“What’s their answer? … They want to give tax cuts to the rich,” Obama said of the GOP. “That’s their answer to everything. When inflation is low, let’s cut taxes. When unemployment is high, let’s lower taxes. If there was an asteroid headed for Earth, they would all get into a room and say, you know what we need? We need tax breaks for the wealthy. How will that help you?”

Biden has sought to make similar arguments and was buoyed this week by news of 2.6% economic growth in the third quarter after two straight quarters of negative growth.

Still, Lis Smith, a Democratic strategist, said Obama is better positioned to convince voters who have not decided who to vote for or whether to vote at all.

“If it’s just a direct referendum on Democrats and the economy, then we’re screwed,” Smith said. “But you have to make the election a choice between the two parties, crystallize the differences.”

Obama, she said, did that in the 2008 and 2012 presidential elections “by winning over a lot of working-class white voters and others who we don’t always think of as part of the ‘Obama coalition.’

Obama left office in January 2017 with a 59% approval rating, and Gallup measured his post-presidential approval rating at 63% the following year, the last time the organization surveyed former presidents. That’s significantly higher than his ratings in 2010, when Democrats lost control of the House in a midterm election Obama called a “shellacking.” In its second midterm election four years later, the GOP regained control of the Senate.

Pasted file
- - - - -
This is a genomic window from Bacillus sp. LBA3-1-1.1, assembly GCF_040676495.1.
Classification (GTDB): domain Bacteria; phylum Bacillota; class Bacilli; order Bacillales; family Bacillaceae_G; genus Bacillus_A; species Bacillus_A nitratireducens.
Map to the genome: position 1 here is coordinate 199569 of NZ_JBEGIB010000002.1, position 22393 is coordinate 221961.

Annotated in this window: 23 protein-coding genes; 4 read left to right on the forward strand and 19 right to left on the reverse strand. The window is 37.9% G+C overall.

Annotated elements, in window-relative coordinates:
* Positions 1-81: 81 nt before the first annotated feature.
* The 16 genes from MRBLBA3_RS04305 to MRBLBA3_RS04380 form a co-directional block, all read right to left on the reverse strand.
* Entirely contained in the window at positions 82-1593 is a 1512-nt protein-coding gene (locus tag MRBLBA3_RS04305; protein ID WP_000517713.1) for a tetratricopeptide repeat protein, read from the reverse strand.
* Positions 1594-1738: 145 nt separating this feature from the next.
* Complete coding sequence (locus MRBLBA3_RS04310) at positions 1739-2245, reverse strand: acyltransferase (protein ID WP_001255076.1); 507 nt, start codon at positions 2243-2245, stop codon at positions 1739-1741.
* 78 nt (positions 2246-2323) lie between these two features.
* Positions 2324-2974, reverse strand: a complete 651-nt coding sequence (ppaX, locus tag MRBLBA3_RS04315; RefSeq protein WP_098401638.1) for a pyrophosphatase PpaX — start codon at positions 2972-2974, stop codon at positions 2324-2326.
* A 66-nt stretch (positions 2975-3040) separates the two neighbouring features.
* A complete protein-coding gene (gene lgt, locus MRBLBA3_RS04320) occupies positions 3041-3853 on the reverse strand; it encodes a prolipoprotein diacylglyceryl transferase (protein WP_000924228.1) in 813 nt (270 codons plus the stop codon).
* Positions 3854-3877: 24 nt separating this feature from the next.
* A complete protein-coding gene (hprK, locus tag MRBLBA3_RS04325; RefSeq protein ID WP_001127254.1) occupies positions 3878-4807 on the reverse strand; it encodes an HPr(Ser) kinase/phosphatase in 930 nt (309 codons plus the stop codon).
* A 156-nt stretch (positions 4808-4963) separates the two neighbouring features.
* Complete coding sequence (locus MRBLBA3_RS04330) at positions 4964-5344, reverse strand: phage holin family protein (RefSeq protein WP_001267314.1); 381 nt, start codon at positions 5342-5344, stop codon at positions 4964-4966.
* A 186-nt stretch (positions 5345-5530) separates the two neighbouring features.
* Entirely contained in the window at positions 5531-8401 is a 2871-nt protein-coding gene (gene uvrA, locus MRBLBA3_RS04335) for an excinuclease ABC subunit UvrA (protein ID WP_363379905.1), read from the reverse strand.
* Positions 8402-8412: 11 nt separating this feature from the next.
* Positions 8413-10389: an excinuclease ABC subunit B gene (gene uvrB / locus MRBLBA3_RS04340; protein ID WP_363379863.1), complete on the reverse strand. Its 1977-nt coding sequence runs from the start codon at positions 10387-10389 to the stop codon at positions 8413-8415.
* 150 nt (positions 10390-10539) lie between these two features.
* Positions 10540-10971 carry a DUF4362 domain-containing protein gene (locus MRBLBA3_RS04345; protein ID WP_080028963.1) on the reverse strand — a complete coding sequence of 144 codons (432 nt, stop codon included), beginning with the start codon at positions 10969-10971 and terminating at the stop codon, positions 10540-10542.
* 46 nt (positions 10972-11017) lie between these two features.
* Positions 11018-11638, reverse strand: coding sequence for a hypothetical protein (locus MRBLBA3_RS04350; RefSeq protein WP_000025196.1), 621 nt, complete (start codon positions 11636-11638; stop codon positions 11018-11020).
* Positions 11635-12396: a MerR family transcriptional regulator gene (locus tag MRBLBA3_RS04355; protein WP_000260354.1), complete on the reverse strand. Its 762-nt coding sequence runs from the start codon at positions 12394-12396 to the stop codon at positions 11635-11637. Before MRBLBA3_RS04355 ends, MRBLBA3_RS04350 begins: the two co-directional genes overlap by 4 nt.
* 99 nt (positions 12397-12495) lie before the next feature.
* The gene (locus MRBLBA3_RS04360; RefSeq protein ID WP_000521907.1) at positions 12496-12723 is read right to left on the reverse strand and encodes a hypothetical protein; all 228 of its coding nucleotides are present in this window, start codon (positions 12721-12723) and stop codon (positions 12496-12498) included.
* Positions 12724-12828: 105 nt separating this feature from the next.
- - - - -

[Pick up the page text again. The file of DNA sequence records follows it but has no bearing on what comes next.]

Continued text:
Still, Bakari Sellers, a prominent Democratic commentator, said Obama’s broader popularity should not obscure how much his “special connection” with black and other non-white voters can help Democrats.

The Atlanta rally brought Obama together with Warnock, the first black U.S. senator in Georgia history, and Abrams, who is vying to become the first black female governor in U.S. history.

In Michigan, Obama will campaign in Detroit with Governor Gretchen Whitmer, who is being challenged by Republican Tudor Dixon, and in Wisconsin, he will be in Milwaukee with Senate candidate Mandela Barnes, who is trying to unseat Republican Senator Ron Johnson. Each city is where the state’s black population is most concentrated. Obama’s Pennsylvania swing will include Philadelphia, another city where Democrats need strong turnout from black voters to win competitive Senate and governor races.

With the Senate now split 50-50 between the two major parties and Vice President Kamala Harris giving Democrats the deciding vote, any Senate contest could end up deciding which party controls the chamber for the next two years. Among the tightest Senate seats, Georgia, Wisconsin and Pennsylvania are three where black turnout could be most critical to Democratic fortunes.

Axelrod said Obama’s turn from his own midterm struggles to being the Democrats’ leading surrogate is in part a rite of passage for any former president. “Most of them — maybe not President Trump, but most of them — are viewed more favorably after they leave office,” Axelrod said.

Especially during the Obama presidency, former President Bill Clinton was the heavyweight surrogate in demand, especially for moderates trying to survive Republican surges in 2010 and 2014.

Axelrod said Obama and Clinton have a similar approach.

“What Clinton and Obama share is a kind of unique ability to talk about complicated political arguments of the time, just talk in common sense terms,” ​​Axelrod said. “They are storytellers.”